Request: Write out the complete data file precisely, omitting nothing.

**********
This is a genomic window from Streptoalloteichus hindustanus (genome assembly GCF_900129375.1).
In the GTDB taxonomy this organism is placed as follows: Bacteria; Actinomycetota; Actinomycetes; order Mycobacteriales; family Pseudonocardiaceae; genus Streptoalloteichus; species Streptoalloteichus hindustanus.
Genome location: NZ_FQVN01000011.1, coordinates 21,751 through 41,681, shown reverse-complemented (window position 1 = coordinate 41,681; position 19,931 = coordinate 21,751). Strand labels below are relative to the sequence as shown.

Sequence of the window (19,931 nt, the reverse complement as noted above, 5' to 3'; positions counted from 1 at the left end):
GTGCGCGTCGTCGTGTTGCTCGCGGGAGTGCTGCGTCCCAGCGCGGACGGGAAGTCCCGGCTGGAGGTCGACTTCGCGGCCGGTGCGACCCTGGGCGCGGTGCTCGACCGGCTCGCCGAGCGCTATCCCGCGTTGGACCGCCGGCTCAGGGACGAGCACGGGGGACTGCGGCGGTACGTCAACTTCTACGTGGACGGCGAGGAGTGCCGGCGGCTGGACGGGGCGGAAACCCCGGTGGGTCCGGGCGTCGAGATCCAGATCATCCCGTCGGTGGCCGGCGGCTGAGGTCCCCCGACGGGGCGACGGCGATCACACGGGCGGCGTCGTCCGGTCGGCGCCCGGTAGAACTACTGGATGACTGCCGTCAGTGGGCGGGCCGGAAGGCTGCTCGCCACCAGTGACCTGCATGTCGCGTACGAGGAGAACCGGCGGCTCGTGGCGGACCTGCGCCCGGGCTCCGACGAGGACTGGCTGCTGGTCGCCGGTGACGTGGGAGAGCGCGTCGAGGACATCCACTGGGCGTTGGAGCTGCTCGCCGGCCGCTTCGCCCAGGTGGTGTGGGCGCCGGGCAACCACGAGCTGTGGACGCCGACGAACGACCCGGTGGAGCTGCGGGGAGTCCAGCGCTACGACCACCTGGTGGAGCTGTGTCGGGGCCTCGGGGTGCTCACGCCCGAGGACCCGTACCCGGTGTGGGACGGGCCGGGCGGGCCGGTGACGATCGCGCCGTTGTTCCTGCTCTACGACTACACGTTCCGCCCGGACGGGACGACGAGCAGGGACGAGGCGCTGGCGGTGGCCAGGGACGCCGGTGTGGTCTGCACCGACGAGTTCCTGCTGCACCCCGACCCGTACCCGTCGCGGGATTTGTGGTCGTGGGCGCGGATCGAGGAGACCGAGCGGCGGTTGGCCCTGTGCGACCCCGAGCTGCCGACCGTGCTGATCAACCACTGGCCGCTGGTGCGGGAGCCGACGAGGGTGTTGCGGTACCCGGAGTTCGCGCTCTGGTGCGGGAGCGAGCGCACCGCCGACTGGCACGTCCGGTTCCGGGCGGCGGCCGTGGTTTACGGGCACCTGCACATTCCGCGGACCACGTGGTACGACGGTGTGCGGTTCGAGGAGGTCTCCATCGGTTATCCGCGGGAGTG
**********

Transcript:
This is a genomic window from Streptoalloteichus hindustanus (genome assembly GCF_900129375.1).
In the GTDB taxonomy this organism is placed as follows: Bacteria; Actinomycetota; Actinomycetes; order Mycobacteriales; family Pseudonocardiaceae; genus Streptoalloteichus; species Streptoalloteichus hindustanus.
Genome location: NZ_FQVN01000011.1, coordinates 21,751 through 41,681, shown reverse-complemented (window position 1 = coordinate 41,681; position 19,931 = coordinate 21,751). Strand labels below are relative to the sequence as shown.

Sequence of the window (19,931 nt, the reverse complement as noted above, 5' to 3'; positions counted from 1 at the left end):
GTGCGCGTCGTCGTGTTGCTCGCGGGAGTGCTGCGTCCCAGCGCGGACGGGAAGTCCCGGCTGGAGGTCGACTTCGCGGCCGGTGCGACCCTGGGCGCGGTGCTCGACCGGCTCGCCGAGCGCTATCCCGCGTTGGACCGCCGGCTCAGGGACGAGCACGGGGGACTGCGGCGGTACGTCAACTTCTACGTGGACGGCGAGGAGTGCCGGCGGCTGGACGGGGCGGAAACCCCGGTGGGTCCGGGCGTCGAGATCCAGATCATCCCGTCGGTGGCCGGCGGCTGAGGTCCCCCGACGGGGCGACGGCGATCACACGGGCGGCGTCGTCCGGTCGGCGCCCGGTAGAACTACTGGATGACTGCCGTCAGTGGGCGGGCCGGAAGGCTGCTCGCCACCAGTGACCTGCATGTCGCGTACGAGGAGAACCGGCGGCTCGTGGCGGACCTGCGCCCGGGCTCCGACGAGGACTGGCTGCTGGTCGCCGGTGACGTGGGAGAGCGCGTCGAGGACATCCACTGGGCGTTGGAGCTGCTCGCCGGCCGCTTCGCCCAGGTGGTGTGGGCGCCGGGCAACCACGAGCTGTGGACGCCGACGAACGACCCGGTGGAGCTGCGGGGAGTCCAGCGCTACGACCACCTGGTGGAGCTGTGTCGGGGCCTCGGGGTGCTCACGCCCGAGGACCCGTACCCGGTGTGGGACGGGCCGGGCGGGCCGGTGACGATCGCGCCGTTGTTCCTGCTCTACGACTACACGTTCCGCCCGGACGGGACGACGAGCAGGGACGAGGCGCTGGCGGTGGCCAGGGACGCCGGTGTGGTCTGCACCGACGAGTTCCTGCTGCACCCCGACCCGTACCCGTCGCGGGATTTGTGGTCGTGGGCGCGGATCGAGGAGACCGAGCGGCGGTTGGCCCTGTGCGACCCCGAGCTGCCGACCGTGCTGATCAACCACTGGCCGCTGGTGCGGGAGCCGACGAGGGTGTTGCGGTACCCGGAGTTCGCGCTCTGGTGCGGGAGCGAGCGCACCGCCGACTGGCACGTCCGGTTCCGGGCGGCGGCCGTGGTTTACGGGCACCTGCACATTCCGCGGACCACGTGGTACGACGGTGTGCGGTTCGAGGAGGTCTCCATCGGTTATCCGCGGGAGTG